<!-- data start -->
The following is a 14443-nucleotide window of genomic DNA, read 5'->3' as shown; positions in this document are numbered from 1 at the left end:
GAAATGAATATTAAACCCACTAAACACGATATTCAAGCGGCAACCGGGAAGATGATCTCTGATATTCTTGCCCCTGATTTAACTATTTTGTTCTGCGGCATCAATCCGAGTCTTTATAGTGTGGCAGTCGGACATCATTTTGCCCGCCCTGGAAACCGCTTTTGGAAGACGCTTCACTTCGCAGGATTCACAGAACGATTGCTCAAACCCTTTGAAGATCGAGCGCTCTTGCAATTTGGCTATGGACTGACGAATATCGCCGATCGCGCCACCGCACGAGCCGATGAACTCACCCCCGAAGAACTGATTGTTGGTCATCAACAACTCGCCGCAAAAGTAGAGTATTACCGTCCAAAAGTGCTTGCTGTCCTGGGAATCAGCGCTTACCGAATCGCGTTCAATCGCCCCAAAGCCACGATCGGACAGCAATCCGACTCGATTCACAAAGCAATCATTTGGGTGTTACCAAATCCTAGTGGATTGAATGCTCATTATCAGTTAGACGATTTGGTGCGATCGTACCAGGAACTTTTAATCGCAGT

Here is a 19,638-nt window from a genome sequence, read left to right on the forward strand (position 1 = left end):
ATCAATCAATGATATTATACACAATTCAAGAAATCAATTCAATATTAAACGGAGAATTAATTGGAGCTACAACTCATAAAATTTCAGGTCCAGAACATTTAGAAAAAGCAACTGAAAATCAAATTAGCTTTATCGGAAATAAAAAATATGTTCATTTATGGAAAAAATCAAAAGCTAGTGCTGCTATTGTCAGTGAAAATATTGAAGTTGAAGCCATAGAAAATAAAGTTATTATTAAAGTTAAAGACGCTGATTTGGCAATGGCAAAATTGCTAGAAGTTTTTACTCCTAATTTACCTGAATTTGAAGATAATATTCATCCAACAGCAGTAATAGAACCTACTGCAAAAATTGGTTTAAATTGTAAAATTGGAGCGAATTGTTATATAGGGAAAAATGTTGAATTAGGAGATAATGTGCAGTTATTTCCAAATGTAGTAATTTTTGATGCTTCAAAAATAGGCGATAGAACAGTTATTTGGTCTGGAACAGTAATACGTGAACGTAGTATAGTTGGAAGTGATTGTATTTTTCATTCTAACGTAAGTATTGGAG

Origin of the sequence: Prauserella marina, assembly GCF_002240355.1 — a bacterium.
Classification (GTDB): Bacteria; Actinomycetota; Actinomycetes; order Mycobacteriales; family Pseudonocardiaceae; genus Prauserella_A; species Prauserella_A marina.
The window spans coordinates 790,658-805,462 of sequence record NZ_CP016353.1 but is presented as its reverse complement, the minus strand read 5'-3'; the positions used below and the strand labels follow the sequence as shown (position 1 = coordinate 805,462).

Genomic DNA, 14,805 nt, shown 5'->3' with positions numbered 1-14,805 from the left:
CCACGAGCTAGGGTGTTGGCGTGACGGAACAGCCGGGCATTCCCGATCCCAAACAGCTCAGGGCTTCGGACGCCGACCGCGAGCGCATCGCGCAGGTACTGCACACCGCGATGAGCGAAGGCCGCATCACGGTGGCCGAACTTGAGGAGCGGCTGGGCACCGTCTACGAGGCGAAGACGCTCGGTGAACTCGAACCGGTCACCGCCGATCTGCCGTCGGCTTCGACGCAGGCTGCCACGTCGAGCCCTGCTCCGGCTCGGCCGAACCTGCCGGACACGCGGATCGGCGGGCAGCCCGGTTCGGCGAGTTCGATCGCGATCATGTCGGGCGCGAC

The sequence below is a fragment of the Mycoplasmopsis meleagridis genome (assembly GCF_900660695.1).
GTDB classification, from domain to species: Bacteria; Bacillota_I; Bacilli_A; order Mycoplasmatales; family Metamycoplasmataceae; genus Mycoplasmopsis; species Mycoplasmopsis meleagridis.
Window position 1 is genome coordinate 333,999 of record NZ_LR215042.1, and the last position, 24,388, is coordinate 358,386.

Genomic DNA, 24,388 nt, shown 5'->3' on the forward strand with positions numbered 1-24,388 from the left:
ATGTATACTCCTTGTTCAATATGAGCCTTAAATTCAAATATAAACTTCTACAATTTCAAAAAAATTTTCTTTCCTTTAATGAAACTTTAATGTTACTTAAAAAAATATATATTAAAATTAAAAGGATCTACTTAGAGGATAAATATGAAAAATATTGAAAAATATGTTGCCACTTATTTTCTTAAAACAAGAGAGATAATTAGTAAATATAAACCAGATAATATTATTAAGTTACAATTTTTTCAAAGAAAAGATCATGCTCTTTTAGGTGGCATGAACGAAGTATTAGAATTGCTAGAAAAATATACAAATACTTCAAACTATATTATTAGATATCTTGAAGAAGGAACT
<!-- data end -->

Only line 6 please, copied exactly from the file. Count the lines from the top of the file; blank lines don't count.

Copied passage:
Classification (GTDB): Bacteria; Actinomycetota; Actinomycetes; order Mycobacteriales; family Pseudonocardiaceae; genus Prauserella_A; species Prauserella_A marina.